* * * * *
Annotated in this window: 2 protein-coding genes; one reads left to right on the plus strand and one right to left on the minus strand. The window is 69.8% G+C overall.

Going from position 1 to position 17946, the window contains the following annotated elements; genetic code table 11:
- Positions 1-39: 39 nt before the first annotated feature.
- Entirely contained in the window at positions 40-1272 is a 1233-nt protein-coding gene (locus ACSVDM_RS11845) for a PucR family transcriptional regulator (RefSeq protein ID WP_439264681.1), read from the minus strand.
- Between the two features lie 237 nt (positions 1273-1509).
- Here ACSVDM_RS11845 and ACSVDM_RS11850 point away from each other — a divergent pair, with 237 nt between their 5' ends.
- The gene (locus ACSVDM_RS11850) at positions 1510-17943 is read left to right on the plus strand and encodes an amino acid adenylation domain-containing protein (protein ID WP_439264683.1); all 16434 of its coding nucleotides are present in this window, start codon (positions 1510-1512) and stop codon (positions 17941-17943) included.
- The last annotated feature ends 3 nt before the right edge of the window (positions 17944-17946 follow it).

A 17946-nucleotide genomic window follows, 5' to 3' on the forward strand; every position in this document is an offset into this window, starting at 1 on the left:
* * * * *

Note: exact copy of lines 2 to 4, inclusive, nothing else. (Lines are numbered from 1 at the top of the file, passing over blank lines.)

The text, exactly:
Going from position 1 to position 17946, the window contains the following annotated elements; genetic code table 11:
- Positions 1-39: 39 nt before the first annotated feature.
- Entirely contained in the window at positions 40-1272 is a 1233-nt protein-coding gene (locus ACSVDM_RS11845) for a PucR family transcriptional regulator (RefSeq protein ID WP_439264681.1), read from the minus strand.